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Sculptor Ju Ming Explore the World of Taiji with Chisel

In more recent times, this same Taiji boxing would become the subject matter of famous Taiwan sculptor Ju Ming, who holds his debut Chinese mainland exhibition in Beijing this month.


Although this is the first time that Ju Ming has ever held an exhibition on the Chinese mainland, his name is well known around these parts. This was something which his exhibition's host, the National Art Gallery of China, wished to emphasize, with comments from their president, Fan Dian.


"I originally intended to introduce Ju Ming's art to the Chinese Mainland ten years ago. After all, he is an artist who has made outstanding contributions to modern sculpting. His work integrates both modern art forms and the deep essence of oriental ideology. What we're showing in our gallery is the most important series created by Ju Ming, because the Taiji series is particularly realistic. They combine both the language of western sculpture, through form, volume and shape, and also Ju's own unique understanding towards traditional Chinese philosophy. He is an artist who has perfectly implemented the Chinese philosophy of man and nature becoming a harmonious whole, by making use of his materials' natural shape and by adding profound meaning with a few taps of the chisel."


Altogether there are over sixty giant sculptures on display at the National Art Gallery, mostly taken from Ju Ming's meditative Taiji series, which dates from the mid-70s. These semi-abstract figures all capture the strength and movement of Taiji, particularly the bronze Taiji Archway works, where flowing bodies come to collectively resemble a Chinese archway.



Taiji is a strand of traditional metaphysics, through which ancient Chinese attempted to explain the world's origins and the process of life. As for Ju Ming, he owes his modern day interest in this art to another Taiwan sculptor, Yang Yingfeng, who advised Ju to practice Taiji back in the 1970s.


"My teacher suggested that I practice Taiji, because I was too thin and not in good health. After I got into Taiji, it becomes a part of my life. My mind became occupied with it, no matter what I was doing at a certain time. Later, I gradually came to understand its theory of movement and stillness. Taiji is not like other Kung Fu, which stresses outer strength and power. It's more about the spirit. It simply won't leave my mind and I feel this constant urge to put it into shape using my chisel."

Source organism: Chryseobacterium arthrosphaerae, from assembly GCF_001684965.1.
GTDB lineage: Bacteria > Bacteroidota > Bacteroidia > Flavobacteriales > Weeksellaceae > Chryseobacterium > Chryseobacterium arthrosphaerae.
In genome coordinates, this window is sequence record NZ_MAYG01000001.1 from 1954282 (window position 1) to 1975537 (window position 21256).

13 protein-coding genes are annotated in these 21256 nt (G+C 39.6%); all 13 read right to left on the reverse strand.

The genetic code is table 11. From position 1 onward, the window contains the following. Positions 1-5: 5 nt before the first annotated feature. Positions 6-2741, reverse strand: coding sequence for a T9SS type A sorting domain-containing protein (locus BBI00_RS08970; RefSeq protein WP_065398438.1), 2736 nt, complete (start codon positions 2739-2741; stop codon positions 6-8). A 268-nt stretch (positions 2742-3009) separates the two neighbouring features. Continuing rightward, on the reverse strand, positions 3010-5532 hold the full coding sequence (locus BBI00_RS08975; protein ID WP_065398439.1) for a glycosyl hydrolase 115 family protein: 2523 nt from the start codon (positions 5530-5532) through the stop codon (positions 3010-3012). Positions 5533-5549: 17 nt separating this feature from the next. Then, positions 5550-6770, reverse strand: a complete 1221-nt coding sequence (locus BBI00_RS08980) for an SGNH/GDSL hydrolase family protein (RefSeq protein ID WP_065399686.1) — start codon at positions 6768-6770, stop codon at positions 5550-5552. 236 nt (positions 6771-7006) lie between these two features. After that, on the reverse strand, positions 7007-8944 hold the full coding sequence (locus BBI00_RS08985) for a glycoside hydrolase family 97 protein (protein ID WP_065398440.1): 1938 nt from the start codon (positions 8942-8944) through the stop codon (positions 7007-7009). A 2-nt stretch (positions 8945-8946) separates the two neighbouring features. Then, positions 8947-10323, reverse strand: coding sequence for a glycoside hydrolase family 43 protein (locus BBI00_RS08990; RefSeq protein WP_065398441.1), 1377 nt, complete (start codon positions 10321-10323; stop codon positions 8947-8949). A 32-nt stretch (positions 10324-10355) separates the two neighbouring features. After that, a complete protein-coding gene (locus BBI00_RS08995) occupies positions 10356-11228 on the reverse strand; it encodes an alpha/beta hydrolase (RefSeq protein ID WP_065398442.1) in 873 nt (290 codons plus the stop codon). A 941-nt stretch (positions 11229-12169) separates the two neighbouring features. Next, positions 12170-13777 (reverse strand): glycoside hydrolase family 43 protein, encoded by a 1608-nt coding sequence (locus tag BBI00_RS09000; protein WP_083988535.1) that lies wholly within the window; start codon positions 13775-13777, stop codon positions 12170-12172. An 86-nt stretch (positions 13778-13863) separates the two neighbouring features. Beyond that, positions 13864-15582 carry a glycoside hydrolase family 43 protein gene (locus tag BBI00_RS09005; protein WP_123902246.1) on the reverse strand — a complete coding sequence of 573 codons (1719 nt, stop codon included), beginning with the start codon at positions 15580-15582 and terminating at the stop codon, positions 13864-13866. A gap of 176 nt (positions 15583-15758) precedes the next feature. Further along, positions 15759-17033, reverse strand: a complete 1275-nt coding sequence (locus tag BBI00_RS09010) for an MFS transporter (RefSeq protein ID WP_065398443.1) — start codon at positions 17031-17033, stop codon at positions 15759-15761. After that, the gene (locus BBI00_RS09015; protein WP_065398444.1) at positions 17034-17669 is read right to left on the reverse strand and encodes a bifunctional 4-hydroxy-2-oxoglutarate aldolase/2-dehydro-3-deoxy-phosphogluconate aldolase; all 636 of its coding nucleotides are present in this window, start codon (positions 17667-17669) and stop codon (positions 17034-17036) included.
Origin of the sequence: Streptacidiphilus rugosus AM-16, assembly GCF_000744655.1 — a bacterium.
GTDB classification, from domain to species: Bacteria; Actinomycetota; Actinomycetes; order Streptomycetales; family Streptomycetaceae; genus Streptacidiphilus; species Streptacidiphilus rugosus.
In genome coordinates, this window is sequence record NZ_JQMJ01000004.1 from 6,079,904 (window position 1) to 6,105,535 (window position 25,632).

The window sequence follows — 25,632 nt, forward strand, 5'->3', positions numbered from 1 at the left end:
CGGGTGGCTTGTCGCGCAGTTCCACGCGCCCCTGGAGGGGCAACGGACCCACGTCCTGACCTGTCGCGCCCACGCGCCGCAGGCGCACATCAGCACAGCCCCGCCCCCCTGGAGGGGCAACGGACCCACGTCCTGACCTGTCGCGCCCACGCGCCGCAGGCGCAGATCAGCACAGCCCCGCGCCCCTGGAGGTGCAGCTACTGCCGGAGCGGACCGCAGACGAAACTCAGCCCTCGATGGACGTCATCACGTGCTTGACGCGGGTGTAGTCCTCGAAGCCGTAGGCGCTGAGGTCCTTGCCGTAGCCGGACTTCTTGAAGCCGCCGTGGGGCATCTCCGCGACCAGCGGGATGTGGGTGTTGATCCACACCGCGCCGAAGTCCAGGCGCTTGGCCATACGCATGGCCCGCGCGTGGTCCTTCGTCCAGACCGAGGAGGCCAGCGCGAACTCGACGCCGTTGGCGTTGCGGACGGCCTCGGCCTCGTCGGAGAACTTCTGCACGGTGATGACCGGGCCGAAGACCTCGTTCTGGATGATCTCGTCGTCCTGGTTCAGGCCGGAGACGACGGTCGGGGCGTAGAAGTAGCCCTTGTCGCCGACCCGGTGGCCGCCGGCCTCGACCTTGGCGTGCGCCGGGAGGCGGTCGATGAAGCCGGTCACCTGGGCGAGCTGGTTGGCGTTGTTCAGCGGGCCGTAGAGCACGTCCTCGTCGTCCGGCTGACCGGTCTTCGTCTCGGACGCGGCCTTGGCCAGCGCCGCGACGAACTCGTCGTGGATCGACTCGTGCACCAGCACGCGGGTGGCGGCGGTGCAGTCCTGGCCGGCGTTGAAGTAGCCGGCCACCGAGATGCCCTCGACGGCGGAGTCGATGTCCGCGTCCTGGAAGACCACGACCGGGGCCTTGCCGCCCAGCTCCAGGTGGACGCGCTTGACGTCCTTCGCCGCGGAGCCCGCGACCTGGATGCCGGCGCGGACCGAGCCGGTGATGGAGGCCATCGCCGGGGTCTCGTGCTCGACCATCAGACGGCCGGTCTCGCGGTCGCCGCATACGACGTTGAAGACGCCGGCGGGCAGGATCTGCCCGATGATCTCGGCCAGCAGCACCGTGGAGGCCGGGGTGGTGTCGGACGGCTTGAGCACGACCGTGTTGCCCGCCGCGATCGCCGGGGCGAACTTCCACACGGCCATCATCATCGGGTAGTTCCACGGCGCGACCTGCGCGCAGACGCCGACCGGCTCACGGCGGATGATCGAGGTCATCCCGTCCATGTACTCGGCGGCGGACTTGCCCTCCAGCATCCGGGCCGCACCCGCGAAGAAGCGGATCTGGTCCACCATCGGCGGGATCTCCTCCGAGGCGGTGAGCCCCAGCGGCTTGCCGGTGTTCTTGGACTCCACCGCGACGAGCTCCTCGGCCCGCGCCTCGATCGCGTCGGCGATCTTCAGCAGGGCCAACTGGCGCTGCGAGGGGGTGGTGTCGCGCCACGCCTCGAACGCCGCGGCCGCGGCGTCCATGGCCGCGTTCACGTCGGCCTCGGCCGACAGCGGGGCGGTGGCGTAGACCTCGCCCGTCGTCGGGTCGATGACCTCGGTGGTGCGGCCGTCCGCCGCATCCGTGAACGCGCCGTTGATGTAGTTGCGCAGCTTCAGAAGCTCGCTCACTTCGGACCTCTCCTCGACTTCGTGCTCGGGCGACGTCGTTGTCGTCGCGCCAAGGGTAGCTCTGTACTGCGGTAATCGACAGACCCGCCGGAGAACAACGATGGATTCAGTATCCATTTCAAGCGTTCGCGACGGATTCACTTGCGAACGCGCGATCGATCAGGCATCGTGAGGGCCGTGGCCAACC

Over the past twenty years, Ju Ming's Tajii series has been exhibited in many parts of the world, including Thailand, Singapore, Great Britain and Japan. However, such success is a long way removed from his lowly beginnings. Born in 1938 to a poor Taiwan family, Ju Ming became the apprentice of a local woodcarver. Trained to carve traditional religious and historical images, Ju quickly acquired an impressive technical proficiency, unmatched by the average art-school graduate. Yet despite such achievements, skill alone was not enough for this young artist.


"What I learned then was how to manufacture those traditional wood carvings, which can found in temples. However, I wanted to be an artist rather than a craftsman, so I asked my master, 'Can this work of ours be exhibited?' In fact, my master had never considered this question in his whole life. Therefore, I realized that if I wanted to carve something new, I would need to find another teacher. Otherwise I would not be able to realize my artistic dream."


With these thoughts in mind, Ju Ming began to search for a teacher, whilst also self-learning from the illustrations that he found in books. At the age of 30, Ju's search for education ended, when he knocked upon the door of famous Taiwan sculptor, Yang Yingfeng. This artist proved to the key artistic figure in Ju's life, transforming him from craftsman to artist. Specifically, Yang showed his student how to both simplify art and intensify its spiritual expression.



Accordingly, Ju Ming rose to prominence in the mid-70s. In 1976, his first one-man show garnered international renown, for a display of rural themes, including buffalo and a buffalo boy.


"That was my first solo exhibition. People said that I rose to fame overnight. Yet after the show's success I gave up this rural theme, because I saw it as being too localized. Instead, my later Taiji series stressed the beauty of form and strength - an international kind of artistic language. I believe that if you want your work to be appreciated internationally, you need to use a language which can be understood by the whole world."


Thanks to Ju Ming's combination of western techniques and oriental spirit, he soon achieved not only a trademark style, but also brand-worthy recognition. With his Taiji series, he even made it to New York Soho's Max Hutchinson Gallery.


However, Ju Ming's artistic life did not stop with the Taiji series. For his subsequent Living World works, Ju went on to explore the hustle and bustle of human existence. He also experimented more widely with materials other than wood, including steel, cloth, Styrofoam and even flags. Looking back on his progression to such experimental feats, Ju Ming concludes, "I think that all of my subject matter is taken from Chinese culture and imbued with a Chinese spirit. This is the most important thing, because we are after all Chinese. Honestly, thousands of years of culture really is a treasure house. The only thing you need to know is how to carry this culture on and make it shine in your way."


The artist's summary is often so much simpler than that of the critic. Therefore, it just remains for us to add that Ju Ming's Taiji exhibition at the National Art Gallery runs until the 26th, so if you're interested and in town, you can enjoy a moment with these giant figures throughout the next few weeks.


(CRI April 13, 2006)

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